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Nanotechnology, IEEE Transactions on

Issue 6 • Date Nov. 2009

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  • Table of contents

    Publication Year: 2009 , Page(s): C1
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  • IEEE Transactions on Nanotechnology publication information

    Publication Year: 2009 , Page(s): C2
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  • Table of contents

    Publication Year: 2009 , Page(s): 661
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  • Technology Assessment of a Novel High-Yield Lithographic Technique for Sub-15-nm Direct Nanotransfer Printing of Nanogap Electrodes

    Publication Year: 2009 , Page(s): 662 - 670
    Cited by:  Papers (5)
    Save to Project icon | Request Permissions | Click to expandQuick Abstract | PDF file iconPDF (996 KB) |  | HTML iconHTML  

    We have demonstrated direct nanoscale transfer printing (nTP) of PdAu lines from a hard mold onto a hard substrate at room temperature without employing any flexible buffer layers or organic adhesion promoters or release agent layers. PdAu was evaporated onto the mold surface, and a Ti layer was deposited on top of the PdAu layer. By pressing the mold against a Si/SiO2 substrate, the PdAu/Ti sandwich structure was directly transferred onto the SiO2 surface. The molds used in these experiments were GaAs/AlGaAs sandwich structures fabricated by molecular beam epitaxy that we cleaved and selectively etched afterwards in order to generate 3-D grating structures with nanometer resolution on their edges. We fabricated positive multiline molds with different aspect ratios, linewidths between 15 and 100 nm, and spacings between lines ranging from 5 to 70 nm. We also fabricated negative single-line molds with a positive supporting structure comprising a single 16-nm-wide groove feature. The experiments revealed that direct hard-on-hard transfer of nanoscale structures from a mold onto a substrate can be used to fabricate PdAu gaps with widths down to 9 nm. We also performed electronic measurements on transfer patterns and demonstrated that transferred structures can be used as electrodes, which are electrically isolated by these gaps. Since isolation characteristics of gaps improved with decreasing gap length, we partitioned longer gap segments into multiple shorter ones by focused ion beam lithography and conventional optical lithography in combination with wet chemical or plasma etching of the mold or the substrate, respectively. In this paper, we give a detailed description of all technological aspects of the developed direct nTP technique, including mold preparation, patterning efficiency, short reduction techniques, and yield. View full abstract»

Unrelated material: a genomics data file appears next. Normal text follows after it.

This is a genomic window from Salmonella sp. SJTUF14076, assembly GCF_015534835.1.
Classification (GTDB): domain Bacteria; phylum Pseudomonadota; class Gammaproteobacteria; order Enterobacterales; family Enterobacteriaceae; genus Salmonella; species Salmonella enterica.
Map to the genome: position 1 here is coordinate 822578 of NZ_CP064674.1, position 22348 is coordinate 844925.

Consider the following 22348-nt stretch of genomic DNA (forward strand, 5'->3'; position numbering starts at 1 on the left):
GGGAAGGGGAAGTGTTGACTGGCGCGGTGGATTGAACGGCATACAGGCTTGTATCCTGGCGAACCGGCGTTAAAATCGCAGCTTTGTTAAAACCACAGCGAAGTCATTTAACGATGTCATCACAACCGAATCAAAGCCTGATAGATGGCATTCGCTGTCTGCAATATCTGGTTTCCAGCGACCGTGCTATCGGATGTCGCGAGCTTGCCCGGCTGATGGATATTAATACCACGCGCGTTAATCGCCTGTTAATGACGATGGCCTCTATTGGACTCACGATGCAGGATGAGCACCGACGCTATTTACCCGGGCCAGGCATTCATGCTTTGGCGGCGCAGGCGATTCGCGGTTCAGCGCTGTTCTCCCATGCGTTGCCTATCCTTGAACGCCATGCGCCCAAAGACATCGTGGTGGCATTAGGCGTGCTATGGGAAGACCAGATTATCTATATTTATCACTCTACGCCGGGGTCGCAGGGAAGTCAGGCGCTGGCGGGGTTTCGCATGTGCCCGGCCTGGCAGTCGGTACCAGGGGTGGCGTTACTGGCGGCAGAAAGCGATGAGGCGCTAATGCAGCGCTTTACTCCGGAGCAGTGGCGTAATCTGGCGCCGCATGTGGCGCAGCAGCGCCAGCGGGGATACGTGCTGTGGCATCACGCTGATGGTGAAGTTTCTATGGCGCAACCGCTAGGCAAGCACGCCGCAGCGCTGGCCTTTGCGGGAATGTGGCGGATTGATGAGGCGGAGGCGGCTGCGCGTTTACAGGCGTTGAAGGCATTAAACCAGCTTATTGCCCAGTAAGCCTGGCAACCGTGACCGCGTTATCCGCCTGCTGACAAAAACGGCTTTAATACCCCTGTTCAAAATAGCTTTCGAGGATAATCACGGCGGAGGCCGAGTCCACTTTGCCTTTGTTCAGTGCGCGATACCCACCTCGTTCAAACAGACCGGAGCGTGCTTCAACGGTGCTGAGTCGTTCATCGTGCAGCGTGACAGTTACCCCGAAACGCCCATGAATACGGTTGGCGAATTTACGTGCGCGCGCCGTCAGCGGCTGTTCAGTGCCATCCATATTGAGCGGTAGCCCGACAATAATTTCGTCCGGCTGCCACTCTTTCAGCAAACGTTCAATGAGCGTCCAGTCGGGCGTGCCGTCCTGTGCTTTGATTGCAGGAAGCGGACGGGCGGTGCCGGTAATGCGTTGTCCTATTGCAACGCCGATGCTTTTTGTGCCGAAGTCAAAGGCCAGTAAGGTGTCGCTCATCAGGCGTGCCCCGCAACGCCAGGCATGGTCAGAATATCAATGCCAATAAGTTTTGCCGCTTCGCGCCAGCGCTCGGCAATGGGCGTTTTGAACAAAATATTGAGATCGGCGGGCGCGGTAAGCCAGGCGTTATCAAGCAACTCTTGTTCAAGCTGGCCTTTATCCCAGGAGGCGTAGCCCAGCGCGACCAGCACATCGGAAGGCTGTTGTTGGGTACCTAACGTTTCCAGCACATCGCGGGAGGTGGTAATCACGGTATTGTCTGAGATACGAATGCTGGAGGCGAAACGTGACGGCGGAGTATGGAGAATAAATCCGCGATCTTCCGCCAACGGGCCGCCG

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  • Optimal Configuration of Hydrogen-Embrittlement-Fabricated Nanogaps for Surface-Conduction Electron-Emitter Display

    Publication Year: 2009 , Page(s): 671 - 677
    Cited by:  Papers (3)
    Save to Project icon | Request Permissions | Click to expandQuick Abstract | PDF file iconPDF (677 KB) |  | HTML iconHTML  

    Application of nanogaps for electron sources is fascinating in surface-conduction electron-emitter display. In contrast to rather complicated fabrication processes of the focused ion beam technique for the extremely narrow fissure, nanogaps fabricated by hydrogen embrittlement (HE) have thus been proposed as novel surface-conduction electron emitters due to their low turn-on voltage, high emission current, high focus capability, and high emission efficiency. In this paper, we theoretically investigate effects of the separation width and the tilted angle of the nanogaps fabricated by HE method on the field emission efficiency using a 3-D finite-difference time-domain particle-in-cell simulation technique. The structure with a large tilted angle may result in a high emitted current, but the collected current on the anode is suppressed due to the strong local field around the tip. A small structure prevents the emitted electrons from spreading out, and thus, no current could be collected by the anode. Also, the structure with a wide (or a narrow) separation of gap weakens (or enhances) the field around the tip and reduces the collected electrons. For better emission efficiency and focus capability, the separation width and the tilted angle of the examined structure could vary from 57 to 117 nm and 30deg to 60deg, respectively. View full abstract»

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  • Glucose Detection With a Commercial MOSFET Using a ZnO Nanowires Extended Gate

    Publication Year: 2009 , Page(s): 678 - 683
    Cited by:  Papers (1)
    Save to Project icon | Request Permissions | Click to expandQuick Abstract | PDF file iconPDF (410 KB) |  | HTML iconHTML